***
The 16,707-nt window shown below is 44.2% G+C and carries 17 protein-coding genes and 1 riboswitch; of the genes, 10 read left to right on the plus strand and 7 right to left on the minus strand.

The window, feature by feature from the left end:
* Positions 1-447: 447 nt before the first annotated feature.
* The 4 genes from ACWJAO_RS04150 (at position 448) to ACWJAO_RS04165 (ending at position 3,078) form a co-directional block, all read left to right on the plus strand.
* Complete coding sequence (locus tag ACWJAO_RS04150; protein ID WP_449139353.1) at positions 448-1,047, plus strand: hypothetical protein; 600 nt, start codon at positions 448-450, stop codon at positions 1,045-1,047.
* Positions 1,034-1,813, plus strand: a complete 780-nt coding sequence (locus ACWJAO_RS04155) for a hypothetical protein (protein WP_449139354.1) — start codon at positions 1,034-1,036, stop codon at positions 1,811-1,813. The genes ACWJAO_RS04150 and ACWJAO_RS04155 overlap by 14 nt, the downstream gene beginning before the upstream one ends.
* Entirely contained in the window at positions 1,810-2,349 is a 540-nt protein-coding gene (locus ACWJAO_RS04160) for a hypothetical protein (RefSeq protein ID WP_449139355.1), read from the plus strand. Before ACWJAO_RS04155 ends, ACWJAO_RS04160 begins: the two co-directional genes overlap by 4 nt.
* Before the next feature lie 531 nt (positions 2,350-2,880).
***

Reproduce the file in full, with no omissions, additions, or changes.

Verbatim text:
The 16,707-nt window shown below is 44.2% G+C and carries 17 protein-coding genes and 1 riboswitch; of the genes, 10 read left to right on the plus strand and 7 right to left on the minus strand.

The window, feature by feature from the left end:
* Positions 1-447: 447 nt before the first annotated feature.
* The 4 genes from ACWJAO_RS04150 (at position 448) to ACWJAO_RS04165 (ending at position 3,078) form a co-directional block, all read left to right on the plus strand.
* Complete coding sequence (locus tag ACWJAO_RS04150; protein ID WP_449139353.1) at positions 448-1,047, plus strand: hypothetical protein; 600 nt, start codon at positions 448-450, stop codon at positions 1,045-1,047.
* Positions 1,034-1,813, plus strand: a complete 780-nt coding sequence (locus ACWJAO_RS04155) for a hypothetical protein (protein WP_449139354.1) — start codon at positions 1,034-1,036, stop codon at positions 1,811-1,813. The genes ACWJAO_RS04150 and ACWJAO_RS04155 overlap by 14 nt, the downstream gene beginning before the upstream one ends.
* Entirely contained in the window at positions 1,810-2,349 is a 540-nt protein-coding gene (locus ACWJAO_RS04160) for a hypothetical protein (RefSeq protein ID WP_449139355.1), read from the plus strand. Before ACWJAO_RS04155 ends, ACWJAO_RS04160 begins: the two co-directional genes overlap by 4 nt.
* Before the next feature lie 531 nt (positions 2,350-2,880).